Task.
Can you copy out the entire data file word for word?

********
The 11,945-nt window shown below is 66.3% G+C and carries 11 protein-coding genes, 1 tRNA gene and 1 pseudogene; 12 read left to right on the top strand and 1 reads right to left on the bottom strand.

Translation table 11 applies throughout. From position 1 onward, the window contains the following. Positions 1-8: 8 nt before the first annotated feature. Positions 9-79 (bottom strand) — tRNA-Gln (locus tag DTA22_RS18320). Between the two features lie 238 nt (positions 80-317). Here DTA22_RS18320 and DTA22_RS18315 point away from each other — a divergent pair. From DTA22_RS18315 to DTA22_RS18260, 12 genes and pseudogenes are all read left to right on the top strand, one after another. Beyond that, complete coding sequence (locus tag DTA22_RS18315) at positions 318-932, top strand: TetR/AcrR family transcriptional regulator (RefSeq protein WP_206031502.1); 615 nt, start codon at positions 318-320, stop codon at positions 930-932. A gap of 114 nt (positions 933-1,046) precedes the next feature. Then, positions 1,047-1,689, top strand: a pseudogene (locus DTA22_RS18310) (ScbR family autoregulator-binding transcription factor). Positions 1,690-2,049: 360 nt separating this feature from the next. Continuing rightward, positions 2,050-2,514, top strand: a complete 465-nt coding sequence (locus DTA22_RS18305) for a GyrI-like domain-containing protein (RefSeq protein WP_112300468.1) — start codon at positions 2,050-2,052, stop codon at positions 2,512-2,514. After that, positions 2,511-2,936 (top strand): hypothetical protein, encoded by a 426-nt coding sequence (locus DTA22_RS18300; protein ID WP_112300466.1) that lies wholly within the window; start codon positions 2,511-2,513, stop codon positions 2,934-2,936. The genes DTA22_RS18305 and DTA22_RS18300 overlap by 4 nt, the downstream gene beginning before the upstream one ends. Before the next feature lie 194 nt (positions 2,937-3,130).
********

The 11,945-nt window shown below is 66.3% G+C and carries 11 protein-coding genes, 1 tRNA gene and 1 pseudogene; 12 read left to right on the top strand and 1 reads right to left on the bottom strand.

Translation table 11 applies throughout. From position 1 onward, the window contains the following. Positions 1-8: 8 nt before the first annotated feature. Positions 9-79 (bottom strand) — tRNA-Gln (locus tag DTA22_RS18320). Between the two features lie 238 nt (positions 80-317). Here DTA22_RS18320 and DTA22_RS18315 point away from each other — a divergent pair. From DTA22_RS18315 to DTA22_RS18260, 12 genes and pseudogenes are all read left to right on the top strand, one after another. Beyond that, complete coding sequence (locus tag DTA22_RS18315) at positions 318-932, top strand: TetR/AcrR family transcriptional regulator (RefSeq protein WP_206031502.1); 615 nt, start codon at positions 318-320, stop codon at positions 930-932. A gap of 114 nt (positions 933-1,046) precedes the next feature. Then, positions 1,047-1,689, top strand: a pseudogene (locus DTA22_RS18310) (ScbR family autoregulator-binding transcription factor). Positions 1,690-2,049: 360 nt separating this feature from the next. Continuing rightward, positions 2,050-2,514, top strand: a complete 465-nt coding sequence (locus DTA22_RS18305) for a GyrI-like domain-containing protein (RefSeq protein WP_112300468.1) — start codon at positions 2,050-2,052, stop codon at positions 2,512-2,514. After that, positions 2,511-2,936 (top strand): hypothetical protein, encoded by a 426-nt coding sequence (locus DTA22_RS18300; protein ID WP_112300466.1) that lies wholly within the window; start codon positions 2,511-2,513, stop codon positions 2,934-2,936. The genes DTA22_RS18305 and DTA22_RS18300 overlap by 4 nt, the downstream gene beginning before the upstream one ends. Before the next feature lie 194 nt (positions 2,937-3,130).